NPZ: How does having a risk aware culture differ from having a risk management strategy or framework? What are some key ways to promote having such a culture in an organisation?
Bryan Barrow: Risk strategy aims to identify which risks are important to the organization; which ones are opportunities and which are potential calamities. The strategy provides the rationale for managing risk.
Risk frameworks, on the other hand, provide the tools, artefacts and processes for the consistent management of risk. These frameworks can be specific to a programme or else can be part of an enterprise risk management system.
Risk culture is different. It is more than just the tools and artefacts. It includes the values, beliefs, behaviours and attitude of the organisation. A risk aware culture provides the motivation for managing risk. If strategy provides the targets and frameworks provide the bows and arrows, risk culture provides the skills – and the desire – to take aim and fire.
Promotion of a risk aware culture starts at the very top of the organisation, with the CEO and the Board. They have a profound influence on the culture of the organisation. The Board decides the organisation’s goals, activities and priorities. The Board decides the level of risk that it is willing to take. The Board decides, through the use of financial and other incentives, which behaviours to reward and through this determines the behaviours of everyone else in the organization.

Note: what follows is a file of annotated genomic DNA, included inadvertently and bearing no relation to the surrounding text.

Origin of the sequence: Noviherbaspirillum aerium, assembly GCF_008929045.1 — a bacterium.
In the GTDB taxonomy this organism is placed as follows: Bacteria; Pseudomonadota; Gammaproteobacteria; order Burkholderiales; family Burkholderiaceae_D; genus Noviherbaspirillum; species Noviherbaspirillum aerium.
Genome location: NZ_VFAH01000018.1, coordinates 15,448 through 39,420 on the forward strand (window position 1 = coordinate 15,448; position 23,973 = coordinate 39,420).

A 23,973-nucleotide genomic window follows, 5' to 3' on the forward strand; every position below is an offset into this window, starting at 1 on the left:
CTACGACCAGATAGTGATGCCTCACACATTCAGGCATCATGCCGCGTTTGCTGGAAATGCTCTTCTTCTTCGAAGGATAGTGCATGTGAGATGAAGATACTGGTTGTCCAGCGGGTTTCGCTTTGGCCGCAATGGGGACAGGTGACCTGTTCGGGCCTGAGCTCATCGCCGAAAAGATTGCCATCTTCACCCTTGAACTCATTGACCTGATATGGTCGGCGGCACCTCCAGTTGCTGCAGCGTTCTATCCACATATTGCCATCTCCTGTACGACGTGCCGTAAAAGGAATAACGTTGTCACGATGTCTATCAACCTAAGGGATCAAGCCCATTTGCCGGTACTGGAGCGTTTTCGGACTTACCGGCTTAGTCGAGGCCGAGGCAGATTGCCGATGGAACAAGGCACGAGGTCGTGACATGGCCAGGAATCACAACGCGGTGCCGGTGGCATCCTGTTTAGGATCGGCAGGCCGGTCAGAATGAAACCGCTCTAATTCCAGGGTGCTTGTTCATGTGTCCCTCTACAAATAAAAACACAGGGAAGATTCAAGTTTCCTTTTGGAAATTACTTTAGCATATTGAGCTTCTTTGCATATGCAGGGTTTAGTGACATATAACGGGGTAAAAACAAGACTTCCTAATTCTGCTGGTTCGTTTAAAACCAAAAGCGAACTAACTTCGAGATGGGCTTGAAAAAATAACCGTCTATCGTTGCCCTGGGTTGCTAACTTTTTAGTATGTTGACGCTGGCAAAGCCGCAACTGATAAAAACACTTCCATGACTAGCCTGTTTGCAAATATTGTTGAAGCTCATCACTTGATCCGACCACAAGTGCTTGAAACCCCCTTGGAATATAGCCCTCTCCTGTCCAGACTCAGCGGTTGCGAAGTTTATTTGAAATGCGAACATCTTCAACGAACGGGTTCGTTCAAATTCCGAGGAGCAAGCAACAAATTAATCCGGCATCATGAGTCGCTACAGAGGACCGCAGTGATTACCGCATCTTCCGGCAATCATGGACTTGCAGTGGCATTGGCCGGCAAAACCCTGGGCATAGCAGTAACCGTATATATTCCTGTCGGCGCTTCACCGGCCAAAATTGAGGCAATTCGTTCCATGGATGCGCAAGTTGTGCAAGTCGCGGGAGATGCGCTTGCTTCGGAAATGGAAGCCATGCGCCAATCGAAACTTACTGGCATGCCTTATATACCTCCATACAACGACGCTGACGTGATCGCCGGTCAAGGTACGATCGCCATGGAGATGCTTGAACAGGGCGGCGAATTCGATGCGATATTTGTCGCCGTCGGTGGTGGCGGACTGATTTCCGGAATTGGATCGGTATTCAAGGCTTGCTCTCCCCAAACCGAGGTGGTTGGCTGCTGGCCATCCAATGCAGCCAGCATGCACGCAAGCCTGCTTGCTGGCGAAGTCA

Promotion of a risk aware culture continues through the use of good programme risk governance, through the development of the risk function and through the promotion of risk management as a specialism in the organization.
At the individual level a risk aware culture is best strengthened through the use of risk management training, coaching and mentoring, so that values, skills and beliefs are embedded. Training provides the skills and capabilities. Coaching provides the self-learning, the motivation and the drive. Mentoring provides for the transfer of knowledge and skills across teams, departments and generations.
NPZ: How can risks be effectively communicated with different stakeholders?
Bryan Barrow: There are a number of different audiences for information on risks. There are also a number of different requirements or needs that may be satisfied. It is no surprise therefore that there are a number of different ways that risks can be communicated. This can be through specific risk artefacts such as risk registers, risk matrices, s-curves, heat maps, risk influence charts, exception reports. This can also be through more general forms of communication – newsletters, bulletins, slide decks, presentations, webinars, talks at team meetings, podcasts, tweets and status updates.
The best communications have a number of common features. Firstly, they take into account the needs of the specific audience; they answer the question “What’s in it for me?” or “Why are you telling me this?” Secondly, they are adapted or constructed to cater to that audience or group, whether they be the project board, the project team, other projects and programmes, people impacted by the risks, or regulators and other governance bodies. Thirdly, they provide positive influence; that is not to say that the communications are always positive in nature, but instead they are aimed at facilitating actions. Fourthly, they are timely, so provide the information that is needed when the recipients are most disposed to receiving it. Finally, they are consistent so do not fall off after an initial burst of enthusiasm.